By Michael Lanza
The snowcoach rumbles away, leaving us in a wintry silence disturbed only by a slight breeze and the gastrointestinal emissions of a supervolcano that last let out a really big one 640,000 years ago. Back then, it ejected about 240 cubic miles of rock and dust into the sky. Today, as seems always the case with these things, it just sounds a little rude and smells badly.
My wife, Penny, and I, with our son, Nate, and daughter, Alex, have just stepped off the snowcoach with our cross-country skis in Biscuit Basin in Yellowstone National Park. Watching us disembark with our grade-school kids, the other passengers stared solemnly, as if expecting they would be the last to see us alive. Clearly, none of them are Nordic skiers, otherwise they might have realized that we’re setting out on one of the coolest half-day adventures in the entire national park system: ski touring along the Firehole River through Yellowstone’s Upper Geyser Basin.
Skiing two-and-a-half miles up an almost flat valley—with one fun, long downhill that’s not very steep—we’ll pass through an area that’s home to one-fourth of the active geysers in the world and the greatest concentration of them. When we reach Old Faithful after a few leisurely hours and a lot of comments of “that’s awesome!”, we’ll rendezvous with the snowcoach for the ride back to the town of West Yellowstone, Montana, where we’re staying.
We set out down the Biscuit Basin Trail, following the tracks of previous skiers, though completely alone for now. Across the open valley, white steam clouds billow into the sky from scores of geysers, hot springs, and fumaroles, giving the landscape the look of Hell bursting up through the Earth’s surface. Steam freezes to lodgepole pine trees, sugar coating some of them while long icicles hang in bunches from others. Elk graze the patches of ground kept open by the heat from thermal features. Bald eagles soar overhead.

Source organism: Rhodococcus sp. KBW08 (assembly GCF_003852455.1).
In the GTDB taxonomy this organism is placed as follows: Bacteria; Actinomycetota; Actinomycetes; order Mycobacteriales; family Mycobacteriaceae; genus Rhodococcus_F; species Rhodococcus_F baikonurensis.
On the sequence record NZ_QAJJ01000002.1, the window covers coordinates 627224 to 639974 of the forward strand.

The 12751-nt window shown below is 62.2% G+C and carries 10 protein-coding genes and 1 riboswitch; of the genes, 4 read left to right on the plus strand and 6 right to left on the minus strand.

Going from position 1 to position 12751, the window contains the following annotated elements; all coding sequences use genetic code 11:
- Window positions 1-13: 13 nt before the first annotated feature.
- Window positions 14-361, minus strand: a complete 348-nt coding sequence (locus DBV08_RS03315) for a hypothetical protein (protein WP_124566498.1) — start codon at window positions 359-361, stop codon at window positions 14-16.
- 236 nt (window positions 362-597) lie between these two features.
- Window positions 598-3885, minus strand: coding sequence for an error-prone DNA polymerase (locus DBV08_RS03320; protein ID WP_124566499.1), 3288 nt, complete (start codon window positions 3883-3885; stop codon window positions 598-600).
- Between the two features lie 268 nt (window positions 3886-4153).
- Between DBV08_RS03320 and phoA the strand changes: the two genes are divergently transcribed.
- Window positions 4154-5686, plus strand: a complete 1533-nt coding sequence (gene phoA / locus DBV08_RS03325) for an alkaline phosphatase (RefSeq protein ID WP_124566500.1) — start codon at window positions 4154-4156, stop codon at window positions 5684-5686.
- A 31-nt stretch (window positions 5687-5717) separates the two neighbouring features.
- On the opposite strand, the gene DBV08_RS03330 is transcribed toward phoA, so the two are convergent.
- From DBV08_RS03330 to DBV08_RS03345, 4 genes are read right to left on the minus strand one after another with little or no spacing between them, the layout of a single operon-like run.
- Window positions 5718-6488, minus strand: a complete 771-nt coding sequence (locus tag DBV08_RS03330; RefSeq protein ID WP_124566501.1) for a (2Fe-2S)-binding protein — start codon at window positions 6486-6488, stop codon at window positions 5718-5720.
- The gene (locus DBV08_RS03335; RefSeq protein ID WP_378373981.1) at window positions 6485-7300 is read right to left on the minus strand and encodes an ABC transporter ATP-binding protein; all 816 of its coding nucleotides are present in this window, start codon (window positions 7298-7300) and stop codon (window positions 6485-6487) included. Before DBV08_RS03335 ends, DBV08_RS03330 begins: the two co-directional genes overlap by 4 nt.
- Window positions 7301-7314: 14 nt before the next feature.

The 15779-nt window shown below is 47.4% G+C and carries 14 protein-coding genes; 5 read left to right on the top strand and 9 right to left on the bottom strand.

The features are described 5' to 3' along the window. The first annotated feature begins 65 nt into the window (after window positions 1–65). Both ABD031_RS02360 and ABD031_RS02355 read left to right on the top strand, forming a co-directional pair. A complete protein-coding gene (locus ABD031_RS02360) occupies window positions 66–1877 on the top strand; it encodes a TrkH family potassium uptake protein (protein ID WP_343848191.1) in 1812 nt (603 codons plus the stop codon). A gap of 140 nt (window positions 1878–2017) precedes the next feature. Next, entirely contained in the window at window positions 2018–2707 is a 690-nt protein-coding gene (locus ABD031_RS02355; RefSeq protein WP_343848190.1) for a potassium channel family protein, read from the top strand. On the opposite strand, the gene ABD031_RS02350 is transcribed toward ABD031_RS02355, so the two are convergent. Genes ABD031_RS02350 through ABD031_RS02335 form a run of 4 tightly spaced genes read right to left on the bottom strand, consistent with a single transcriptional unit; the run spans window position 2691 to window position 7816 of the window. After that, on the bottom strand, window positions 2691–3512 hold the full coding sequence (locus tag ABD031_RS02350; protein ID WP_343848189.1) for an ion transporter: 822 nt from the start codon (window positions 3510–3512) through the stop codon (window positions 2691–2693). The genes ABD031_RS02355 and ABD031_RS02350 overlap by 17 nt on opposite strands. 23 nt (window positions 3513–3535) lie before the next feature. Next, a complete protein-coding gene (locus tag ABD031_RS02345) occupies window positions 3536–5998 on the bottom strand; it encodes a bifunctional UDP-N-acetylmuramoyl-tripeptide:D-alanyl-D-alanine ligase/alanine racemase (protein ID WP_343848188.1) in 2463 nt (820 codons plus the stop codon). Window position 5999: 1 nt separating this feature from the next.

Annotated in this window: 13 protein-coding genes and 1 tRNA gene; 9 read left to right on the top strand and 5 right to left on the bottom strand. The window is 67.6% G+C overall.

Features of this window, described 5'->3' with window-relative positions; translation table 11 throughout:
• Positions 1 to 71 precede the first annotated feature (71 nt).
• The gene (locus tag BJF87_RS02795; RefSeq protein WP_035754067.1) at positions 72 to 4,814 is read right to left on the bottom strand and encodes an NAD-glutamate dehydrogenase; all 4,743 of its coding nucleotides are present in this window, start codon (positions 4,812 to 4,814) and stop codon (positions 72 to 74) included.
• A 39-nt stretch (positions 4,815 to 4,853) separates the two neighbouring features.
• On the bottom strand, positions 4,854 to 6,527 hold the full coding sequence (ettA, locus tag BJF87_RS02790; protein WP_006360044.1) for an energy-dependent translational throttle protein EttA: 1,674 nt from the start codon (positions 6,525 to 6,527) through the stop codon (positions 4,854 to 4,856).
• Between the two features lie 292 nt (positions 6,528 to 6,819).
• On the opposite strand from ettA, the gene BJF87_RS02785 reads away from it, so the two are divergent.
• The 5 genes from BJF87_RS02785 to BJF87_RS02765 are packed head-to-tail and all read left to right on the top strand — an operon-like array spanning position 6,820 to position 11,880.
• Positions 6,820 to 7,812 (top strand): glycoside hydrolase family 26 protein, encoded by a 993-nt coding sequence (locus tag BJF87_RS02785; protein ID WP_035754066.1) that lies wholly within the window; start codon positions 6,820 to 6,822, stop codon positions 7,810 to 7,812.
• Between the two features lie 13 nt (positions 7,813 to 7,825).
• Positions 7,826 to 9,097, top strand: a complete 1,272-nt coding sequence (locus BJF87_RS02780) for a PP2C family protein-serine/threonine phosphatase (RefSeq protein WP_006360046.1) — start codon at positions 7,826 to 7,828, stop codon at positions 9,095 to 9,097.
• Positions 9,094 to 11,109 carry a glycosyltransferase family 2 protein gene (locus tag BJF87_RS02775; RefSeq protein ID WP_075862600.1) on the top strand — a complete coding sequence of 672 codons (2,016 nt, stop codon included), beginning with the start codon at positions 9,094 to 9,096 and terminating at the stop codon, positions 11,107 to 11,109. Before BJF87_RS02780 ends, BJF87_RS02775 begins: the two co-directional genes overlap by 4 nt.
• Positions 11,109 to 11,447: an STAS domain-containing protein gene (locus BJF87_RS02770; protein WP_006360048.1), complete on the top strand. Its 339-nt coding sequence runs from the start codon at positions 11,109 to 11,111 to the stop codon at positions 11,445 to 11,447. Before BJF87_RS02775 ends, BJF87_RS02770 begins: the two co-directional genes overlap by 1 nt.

Nate and Alex throw snowballs—mostly at me—and every few minutes point excitedly to another geyser spitting or erupting scalding water. We gaze into one of Yellowstone’s most famous features, the 23-foot-deep, sky-blue mouth of Morning Glory Pool. A short while later, as we’re watching steam and hot water spurt from the 12-foot-tall mound of Giant Geyser, Nate shouts and points at a plume shooting skyward just a few hundred feet away: Riverside Geyser, named by the 1871 Hayden Expedition, sends a 75-foot-high arc over the Firehole River for as much as 20 minutes.
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Two winters in a row, we’ve come to ski tour in Yellowstone with the kids. I’ve been here several times previously on my own, including 10 years ago with Penny and Nate when he was a baby, pulling him bundled against the cold in a sled. Besides the Upper Geyser Basin, I’ve skied most of the groomed trails in the park, from the Lone Star Geyser Loop in the park’s southwest corner to the north’s Lamar Valley and Blacktail Plateau Drive, with views of the snowy Gallatin Range. I’ve meandered nervously, alone, through a vast herd of bison, and seen trumpeter swans, coyotes, bald eagles, river otters, wolf packs guarding a kill and howling atop a ridge, and more elk than I could estimate.